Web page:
Perhaps those notion- followers had never seen Adrian Street, the flamboyantly androgynous Welshman who repeatedly drew enthusiastic cheers in the deep south (Alabama, Mississippi, Florida, Tennessee) with antics that did not adhere to the cultural norms of the time or the place. I was an Adrian Street opponent many times, and have to feel that if his character played well at the Dothan Farm Center, it was going to play just fine in Peoria, or anywhere else in the United States.

The same Adrian Street who was only a babyface once it was made clear that valet Miss Linda was his significant other?  The same Adrian Street who feuded with an evil gay guy (Terry Simms as Terry "The Beauty" Garvin) who was clearly the "real" gay because he didn't have a woman with him like fake gay Adrian during the period that Foley's talking about (while Foley was in the territory, no less)?  Granted, when he was a heel, Street generally played the gimmick as being a guy who might not be gay but was "acting gay" to disorient his opponents, but his turn didn't prove that a gay character could be a top babyface.  On top of that, you have Street's actual feelings on the subject: Gay men bring it on themselves because some of them act over the top at pride perades.

TNA may just have an accidental crusader in its midst - and with it, a chance to put a positive foot forward on the road to progress, and a face to our "Eliminate the Hate" campaign. Orlando Jordan is handsome, chiseled, well-spoken, flamboyant, talented, and gay. For the past several months that flamboyance has been portrayed as a largely negative trait, with Jordan himself being looked at as creepy, surreal; someone to be feared, even avoided. In truth, I think that both TNA and Jordan have been guilty of trying too hard to be shocking, and some of the antics have been over the line; too overtly sexual for younger audience members, and lacking in the fun and subtlety that made Billy and Chuck's evolution so much fun to watch.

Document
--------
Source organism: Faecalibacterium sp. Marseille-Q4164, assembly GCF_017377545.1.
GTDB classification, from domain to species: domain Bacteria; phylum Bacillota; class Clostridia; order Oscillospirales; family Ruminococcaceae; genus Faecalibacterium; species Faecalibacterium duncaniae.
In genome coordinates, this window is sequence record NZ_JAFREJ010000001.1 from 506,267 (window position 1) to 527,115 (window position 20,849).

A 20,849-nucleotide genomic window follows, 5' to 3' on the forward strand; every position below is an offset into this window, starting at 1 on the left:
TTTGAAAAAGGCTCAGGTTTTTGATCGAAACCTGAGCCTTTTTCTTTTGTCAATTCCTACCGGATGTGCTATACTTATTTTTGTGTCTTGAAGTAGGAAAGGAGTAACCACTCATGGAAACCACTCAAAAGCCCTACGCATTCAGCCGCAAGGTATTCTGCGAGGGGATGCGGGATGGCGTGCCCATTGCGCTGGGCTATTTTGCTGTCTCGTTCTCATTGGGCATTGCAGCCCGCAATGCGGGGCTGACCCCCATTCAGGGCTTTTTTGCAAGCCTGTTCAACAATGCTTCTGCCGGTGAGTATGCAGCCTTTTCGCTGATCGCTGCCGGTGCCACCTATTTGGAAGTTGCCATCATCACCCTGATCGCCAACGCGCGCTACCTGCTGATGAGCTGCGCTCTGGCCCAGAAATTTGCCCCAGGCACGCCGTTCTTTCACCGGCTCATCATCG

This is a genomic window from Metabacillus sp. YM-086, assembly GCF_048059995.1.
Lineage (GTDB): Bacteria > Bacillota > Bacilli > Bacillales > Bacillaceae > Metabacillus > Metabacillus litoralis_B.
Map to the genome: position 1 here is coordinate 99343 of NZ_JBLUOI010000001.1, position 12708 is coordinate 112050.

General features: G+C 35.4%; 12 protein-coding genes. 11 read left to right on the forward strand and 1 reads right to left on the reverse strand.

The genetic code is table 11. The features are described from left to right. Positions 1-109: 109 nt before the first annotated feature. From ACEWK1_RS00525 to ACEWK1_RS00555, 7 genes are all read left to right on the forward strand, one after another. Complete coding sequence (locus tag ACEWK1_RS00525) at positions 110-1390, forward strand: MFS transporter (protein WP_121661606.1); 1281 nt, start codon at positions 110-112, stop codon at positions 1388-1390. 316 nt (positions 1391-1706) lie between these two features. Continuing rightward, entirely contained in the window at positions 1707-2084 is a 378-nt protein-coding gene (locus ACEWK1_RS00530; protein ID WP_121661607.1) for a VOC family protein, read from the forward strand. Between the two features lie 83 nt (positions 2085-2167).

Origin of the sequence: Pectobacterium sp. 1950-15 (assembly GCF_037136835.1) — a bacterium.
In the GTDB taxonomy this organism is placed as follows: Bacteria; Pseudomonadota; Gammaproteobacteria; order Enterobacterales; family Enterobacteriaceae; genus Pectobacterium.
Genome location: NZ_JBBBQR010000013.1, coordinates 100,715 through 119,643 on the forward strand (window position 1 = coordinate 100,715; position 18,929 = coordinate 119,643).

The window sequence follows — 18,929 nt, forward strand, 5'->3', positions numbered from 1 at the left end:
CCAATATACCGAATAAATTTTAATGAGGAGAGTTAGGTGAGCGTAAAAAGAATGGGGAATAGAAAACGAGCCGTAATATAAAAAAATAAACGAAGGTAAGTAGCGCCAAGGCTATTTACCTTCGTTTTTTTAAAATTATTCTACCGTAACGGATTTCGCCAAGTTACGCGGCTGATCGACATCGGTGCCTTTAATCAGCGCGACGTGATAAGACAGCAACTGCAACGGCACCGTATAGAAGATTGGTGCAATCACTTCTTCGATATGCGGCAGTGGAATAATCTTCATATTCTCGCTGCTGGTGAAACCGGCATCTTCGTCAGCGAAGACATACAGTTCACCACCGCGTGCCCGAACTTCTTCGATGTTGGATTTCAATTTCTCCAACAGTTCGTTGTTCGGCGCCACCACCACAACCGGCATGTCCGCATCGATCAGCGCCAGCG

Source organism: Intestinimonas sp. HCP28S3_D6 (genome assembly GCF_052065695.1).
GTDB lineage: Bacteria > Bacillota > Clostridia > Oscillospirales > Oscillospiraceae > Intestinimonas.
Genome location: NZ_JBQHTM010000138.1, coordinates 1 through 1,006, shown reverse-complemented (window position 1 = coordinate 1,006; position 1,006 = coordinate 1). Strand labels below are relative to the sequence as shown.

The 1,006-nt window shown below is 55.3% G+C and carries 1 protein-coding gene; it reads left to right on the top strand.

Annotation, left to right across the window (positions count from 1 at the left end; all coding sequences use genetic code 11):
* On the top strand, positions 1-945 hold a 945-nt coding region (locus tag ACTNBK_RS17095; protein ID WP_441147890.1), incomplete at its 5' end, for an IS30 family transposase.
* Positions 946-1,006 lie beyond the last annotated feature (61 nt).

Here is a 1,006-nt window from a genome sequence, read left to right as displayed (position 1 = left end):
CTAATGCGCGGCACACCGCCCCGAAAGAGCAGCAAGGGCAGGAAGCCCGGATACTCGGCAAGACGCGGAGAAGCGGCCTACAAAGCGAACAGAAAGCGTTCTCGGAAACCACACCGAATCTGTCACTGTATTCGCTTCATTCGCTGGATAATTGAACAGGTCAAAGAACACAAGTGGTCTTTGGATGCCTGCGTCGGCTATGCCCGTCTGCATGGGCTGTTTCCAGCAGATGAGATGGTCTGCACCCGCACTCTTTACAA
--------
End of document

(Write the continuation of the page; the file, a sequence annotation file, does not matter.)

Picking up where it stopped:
What!?!?!  "[T]he fun and subtlety that made Billy and Chuck's evolution so much fun to watch"!?!?! 

But I applaud Orlando's willingness to take chances with his character,

Oh come on.

and will applaud even louder if TNA displays the courage and creativity needed to showcase an athlete like Jordan in a more positive light. Perhaps he can retain all of the flamboyance - the brilliant costumes and make-up - while simultaneously shedding some of the antics that seem solely designed to shock and offend. In doing so pro-wrestling as an industry may partially shed the cloak of cultural insensitivity that has kept it from seeing the bigger, more important picture for far too long.

I guess it's possible, but nobody should hold their breath.

I am so proud to be part of this "Eliminate the Hate" campaign, and I hope to be persistent in finding as many more unlikely allies in this war against pain. Maybe some of us can just agree to disagree on other challenges facing the gay community - marriage, military service - while agreeing that no child or adult should be picked on, ridiculed or bullied.

I get that he's trying to make this as apolitical as possible by adding that sentence, but I'm pretty sure that keeping homosexuals from being able to marry or join the military is bullying them.